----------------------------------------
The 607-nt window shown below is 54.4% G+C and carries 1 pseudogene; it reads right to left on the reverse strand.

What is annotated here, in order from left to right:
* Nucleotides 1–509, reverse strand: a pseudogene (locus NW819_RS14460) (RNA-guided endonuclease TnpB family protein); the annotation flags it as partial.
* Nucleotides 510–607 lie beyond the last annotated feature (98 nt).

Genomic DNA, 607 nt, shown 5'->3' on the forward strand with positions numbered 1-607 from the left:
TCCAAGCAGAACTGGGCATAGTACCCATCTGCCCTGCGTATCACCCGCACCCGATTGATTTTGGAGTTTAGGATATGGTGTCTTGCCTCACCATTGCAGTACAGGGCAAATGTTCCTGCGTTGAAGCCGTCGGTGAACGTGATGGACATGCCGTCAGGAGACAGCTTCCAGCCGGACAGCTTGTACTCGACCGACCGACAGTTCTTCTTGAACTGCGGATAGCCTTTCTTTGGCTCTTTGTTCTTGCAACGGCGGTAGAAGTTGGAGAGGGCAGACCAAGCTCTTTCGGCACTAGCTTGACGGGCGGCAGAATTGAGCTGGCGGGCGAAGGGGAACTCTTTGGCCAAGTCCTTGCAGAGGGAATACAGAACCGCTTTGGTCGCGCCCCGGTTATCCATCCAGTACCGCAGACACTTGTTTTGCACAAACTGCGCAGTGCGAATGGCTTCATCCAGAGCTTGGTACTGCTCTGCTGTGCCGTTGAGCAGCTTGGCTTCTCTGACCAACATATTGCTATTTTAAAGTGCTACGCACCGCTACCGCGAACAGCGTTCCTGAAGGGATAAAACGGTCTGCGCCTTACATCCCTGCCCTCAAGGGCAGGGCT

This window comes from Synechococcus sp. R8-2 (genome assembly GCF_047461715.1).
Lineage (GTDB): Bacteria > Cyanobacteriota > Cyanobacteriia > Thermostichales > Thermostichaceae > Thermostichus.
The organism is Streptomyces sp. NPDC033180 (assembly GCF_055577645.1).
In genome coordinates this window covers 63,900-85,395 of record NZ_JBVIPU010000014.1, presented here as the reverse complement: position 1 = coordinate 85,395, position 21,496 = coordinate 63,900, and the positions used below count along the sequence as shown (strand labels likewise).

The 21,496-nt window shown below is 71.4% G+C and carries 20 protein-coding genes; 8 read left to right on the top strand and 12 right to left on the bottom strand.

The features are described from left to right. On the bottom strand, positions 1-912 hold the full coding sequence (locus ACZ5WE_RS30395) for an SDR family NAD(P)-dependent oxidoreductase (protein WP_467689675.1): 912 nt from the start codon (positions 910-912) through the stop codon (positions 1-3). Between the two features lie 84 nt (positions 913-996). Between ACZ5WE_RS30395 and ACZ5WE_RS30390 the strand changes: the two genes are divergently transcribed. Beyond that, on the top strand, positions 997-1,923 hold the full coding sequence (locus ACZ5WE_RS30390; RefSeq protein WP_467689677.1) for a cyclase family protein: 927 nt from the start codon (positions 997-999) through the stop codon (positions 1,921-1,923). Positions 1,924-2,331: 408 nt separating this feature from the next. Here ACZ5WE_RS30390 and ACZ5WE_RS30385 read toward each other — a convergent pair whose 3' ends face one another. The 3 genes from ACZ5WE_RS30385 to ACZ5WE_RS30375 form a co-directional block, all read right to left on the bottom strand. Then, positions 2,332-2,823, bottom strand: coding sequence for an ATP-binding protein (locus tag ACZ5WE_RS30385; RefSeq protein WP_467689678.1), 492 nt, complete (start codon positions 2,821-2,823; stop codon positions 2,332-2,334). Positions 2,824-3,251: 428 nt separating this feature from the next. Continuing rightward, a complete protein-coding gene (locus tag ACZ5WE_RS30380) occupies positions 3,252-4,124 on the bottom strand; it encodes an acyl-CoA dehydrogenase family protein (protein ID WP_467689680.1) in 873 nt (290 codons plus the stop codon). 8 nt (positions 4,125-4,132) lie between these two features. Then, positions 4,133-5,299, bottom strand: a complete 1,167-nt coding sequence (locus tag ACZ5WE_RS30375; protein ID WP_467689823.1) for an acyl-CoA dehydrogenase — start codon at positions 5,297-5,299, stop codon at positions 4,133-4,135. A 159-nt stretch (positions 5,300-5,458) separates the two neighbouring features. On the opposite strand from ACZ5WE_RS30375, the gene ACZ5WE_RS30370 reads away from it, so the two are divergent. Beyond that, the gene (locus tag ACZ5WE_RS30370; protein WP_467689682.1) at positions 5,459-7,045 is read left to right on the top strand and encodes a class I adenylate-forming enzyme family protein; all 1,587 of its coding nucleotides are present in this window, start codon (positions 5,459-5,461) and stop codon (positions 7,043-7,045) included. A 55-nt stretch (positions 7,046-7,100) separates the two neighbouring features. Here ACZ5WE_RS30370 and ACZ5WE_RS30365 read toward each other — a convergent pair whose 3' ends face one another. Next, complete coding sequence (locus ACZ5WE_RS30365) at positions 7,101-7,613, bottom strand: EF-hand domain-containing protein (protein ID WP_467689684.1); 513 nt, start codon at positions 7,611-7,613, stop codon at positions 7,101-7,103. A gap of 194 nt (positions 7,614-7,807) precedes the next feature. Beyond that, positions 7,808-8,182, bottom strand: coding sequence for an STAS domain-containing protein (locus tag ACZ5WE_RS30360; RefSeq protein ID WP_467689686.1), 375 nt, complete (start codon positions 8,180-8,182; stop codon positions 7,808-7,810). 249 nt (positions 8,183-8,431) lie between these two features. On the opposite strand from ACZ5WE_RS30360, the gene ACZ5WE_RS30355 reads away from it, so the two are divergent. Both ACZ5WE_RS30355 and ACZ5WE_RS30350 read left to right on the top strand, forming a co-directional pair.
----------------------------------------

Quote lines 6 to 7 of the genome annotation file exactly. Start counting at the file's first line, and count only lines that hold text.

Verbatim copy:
TCCAAGCAGAACTGGGCATAGTACCCATCTGCCCTGCGTATCACCCGCACCCGATTGATTTTGGAGTTTAGGATATGGTGTCTTGCCTCACCATTGCAGTACAGGGCAAATGTTCCTGCGTTGAAGCCGTCGGTGAACGTGATGGACATGCCGTCAGGAGACAGCTTCCAGCCGGACAGCTTGTACTCGACCGACCGACAGTTCTTCTTGAACTGCGGATAGCCTTTCTTTGGCTCTTTGTTCTTGCAACGGCGGTAGAAGTTGGAGAGGGCAGACCAAGCTCTTTCGGCACTAGCTTGACGGGCGGCAGAATTGAGCTGGCGGGCGAAGGGGAACTCTTTGGCCAAGTCCTTGCAGAGGGAATACAGAACCGCTTTGGTCGCGCCCCGGTTATCCATCCAGTACCGCAGACACTTGTTTTGCACAAACTGCGCAGTGCGAATGGCTTCATCCAGAGCTTGGTACTGCTCTGCTGTGCCGTTGAGCAGCTTGGCTTCTCTGACCAACATATTGCTATTTTAAAGTGCTACGCACCGCTACCGCGAACAGCGTTCCTGAAGGGATAAAACGGTCTGCGCCTTACATCCCTGCCCTCAAGGGCAGGGCT

This window comes from Synechococcus sp. R8-2 (genome assembly GCF_047461715.1).